On day three I have finally caught up with the extraordinary young man who had won four races out of four in the first two days of the competition and who is still in overall lead after the third day. His name is Shahar Jacob, sixteen years old and he sails with the Sdot-yam club in Israel. He began sailing Optimists at ten and moved to Laser 4.7 three years ago. In the traces of salt on his face when I interviewed him immediately after the race one could see how much effort and determination he puts into his competitive sailing. Shahar's coach, Erez Eliahou, who has worked with him for four years, confirmed that grit and determination were Shahar's principal qualities.


Shahar is aiming for the top. He sees himself as an Olympian one day and is prepared to put in the work to make sure that happens. He is already regularly sailing competitively in Laser Radial class and is thirsty for more experience. In particular, because in Israel racing fleets are not as big, he is anxious to familiarise himself with competitive starts with larger numbers of boats.

For Shahar sailing is a way of life. He feels that it has given him strategies for overcoming difficulties in life with calmness, intelligence and fortitude.

Maintaining his impressive record of achievement thus far in the competition, Shahar managed second in his first race today and fourth in his second race, leaving him two points clear at the top of the leader board. Hard on his heels is Chrisos Nicolaos from Greece who scored victories in both his group races today and lies second overall with 8 points. Sidney Scott from Singapore scored consistently well again today and finds himself in third overall with 14 points. Giovanni Coccoluto from Trieste in Italy has now moved up the rankings to take fourth overall with 20 points.

In the female competition, Croatian Matea Senkic has maintained her impressive run in the competition so far and today's excellent results of first and fourth in her two group races assures her position at the top of the leader board with 11 points. Her birthday, the day after tomorrow, could well bring her the well-deserved present of yet more high-scoring performances but she will have to maintain her consistency and drive to hang onto her current six point lead. Hoping to reduce that and indeed overtake Matea if at all possible is Singaporean Elizabeth Yin who triumphed in her first race today and scored a solid ninth in her second race.

A now familiar face towards the top of the leader board, and only two points away from Elizabeth, is Spain's 16-year old Patricia Coro Leveque from Cadiz in Andalusia. Patricia is Spain's national champion in Laser 4.7 and a force to be reckoned with. It is remarkable that she only began sailing Laser 4.7 a year ago. She trains four days a week on the sea and in the gym. When asked what she found most difficult here in Croatia, she thought hard and then explained that she loved almost all aspects of what she had seen in Croatia except one thing - wasps!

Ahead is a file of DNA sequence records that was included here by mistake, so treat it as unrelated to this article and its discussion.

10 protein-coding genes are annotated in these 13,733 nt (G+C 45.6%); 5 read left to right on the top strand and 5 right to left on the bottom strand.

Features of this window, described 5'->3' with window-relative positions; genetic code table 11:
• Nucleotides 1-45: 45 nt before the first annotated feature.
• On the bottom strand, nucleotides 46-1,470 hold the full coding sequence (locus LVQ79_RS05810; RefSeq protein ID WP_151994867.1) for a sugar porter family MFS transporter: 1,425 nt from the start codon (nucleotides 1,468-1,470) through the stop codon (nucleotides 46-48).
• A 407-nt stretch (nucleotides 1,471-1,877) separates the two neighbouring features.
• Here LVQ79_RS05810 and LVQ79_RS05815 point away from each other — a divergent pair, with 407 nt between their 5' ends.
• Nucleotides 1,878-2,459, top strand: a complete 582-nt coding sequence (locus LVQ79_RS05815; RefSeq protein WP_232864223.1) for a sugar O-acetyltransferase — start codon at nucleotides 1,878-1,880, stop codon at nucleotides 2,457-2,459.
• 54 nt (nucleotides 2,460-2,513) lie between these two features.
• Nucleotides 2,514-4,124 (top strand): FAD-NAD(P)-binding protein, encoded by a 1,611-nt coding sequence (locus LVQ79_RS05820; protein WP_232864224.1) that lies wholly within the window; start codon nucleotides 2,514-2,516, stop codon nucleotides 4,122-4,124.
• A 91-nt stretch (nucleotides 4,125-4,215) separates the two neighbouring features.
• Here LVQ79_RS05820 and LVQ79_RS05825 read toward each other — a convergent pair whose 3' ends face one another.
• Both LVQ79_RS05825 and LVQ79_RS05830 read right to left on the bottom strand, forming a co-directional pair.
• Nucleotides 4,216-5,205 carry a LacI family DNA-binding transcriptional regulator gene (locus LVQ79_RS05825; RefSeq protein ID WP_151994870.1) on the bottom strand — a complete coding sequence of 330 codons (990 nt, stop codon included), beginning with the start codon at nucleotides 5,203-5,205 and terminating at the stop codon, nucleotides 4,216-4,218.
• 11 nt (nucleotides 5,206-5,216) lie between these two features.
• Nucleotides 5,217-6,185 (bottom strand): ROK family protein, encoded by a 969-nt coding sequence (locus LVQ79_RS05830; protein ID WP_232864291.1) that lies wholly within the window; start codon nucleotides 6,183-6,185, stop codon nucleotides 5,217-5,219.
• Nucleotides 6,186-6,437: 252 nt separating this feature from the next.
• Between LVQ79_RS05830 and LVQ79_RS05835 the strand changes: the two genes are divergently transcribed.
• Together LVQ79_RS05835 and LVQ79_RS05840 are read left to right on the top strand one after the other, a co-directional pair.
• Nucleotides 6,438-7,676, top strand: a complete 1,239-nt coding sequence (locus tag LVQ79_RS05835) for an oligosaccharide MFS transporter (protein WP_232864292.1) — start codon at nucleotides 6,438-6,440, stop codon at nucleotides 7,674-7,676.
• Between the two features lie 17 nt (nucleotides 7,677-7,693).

Local girl Kasia Kurtin has had an exceptional day with two top-ten finishes in her group and finds herself fourth overall with 26 points. Stepping away from the leader board for a moment, it was gratifying to be able to chat with a number of competitors crowding around the results board, anxiously trying to find out how they had done. My attention was drawn to an extrovert and cheerful group of Spanish visitors, amongst whom was young Olimpia Corral and her bubbly family from Majorca; Mama Maria, Papa Miguel and Sister Miranda. Olimpia is a mature sixteen year-old ranked second in Laser 4.7 in Spain who believes she should try to combine her studies with her passion for sailing and achieve the best in both.

I also had a chat with outgoing and charming Carlos Ferrer from Ibiza who had scored an impressive second in one of his races today. Carlos has competitive sailing in his blood. He started with Optimists at the young age of seven and came to the Laser 4.7 class at fourteen. "I was extremely lucky today" Carlos said. "At the last moment, right at the finish, my opponent from Qatar, Waleed Al Shashani, somehow lost momentum in the last few metres and I managed to squeeze through ahead of him."

Later on I talked to Waleed and his coach, Peter Lester from New Zealand, to try and comfort them. Peter summed it up with a typical Kiwi twinkle in his eye. "Have you ever seen anything like this before?" I asked. "Unfortunately, yes I have. But, hey, that's sailing" he said.





Mon 25th August 2008 - Day 2

Excellent conditions again on day two.

Conditions for racing in day two turned out to be excellent, as a consistent Maestral wind of around ten knots ensured that six groups sailed two races each in optimal circumstances.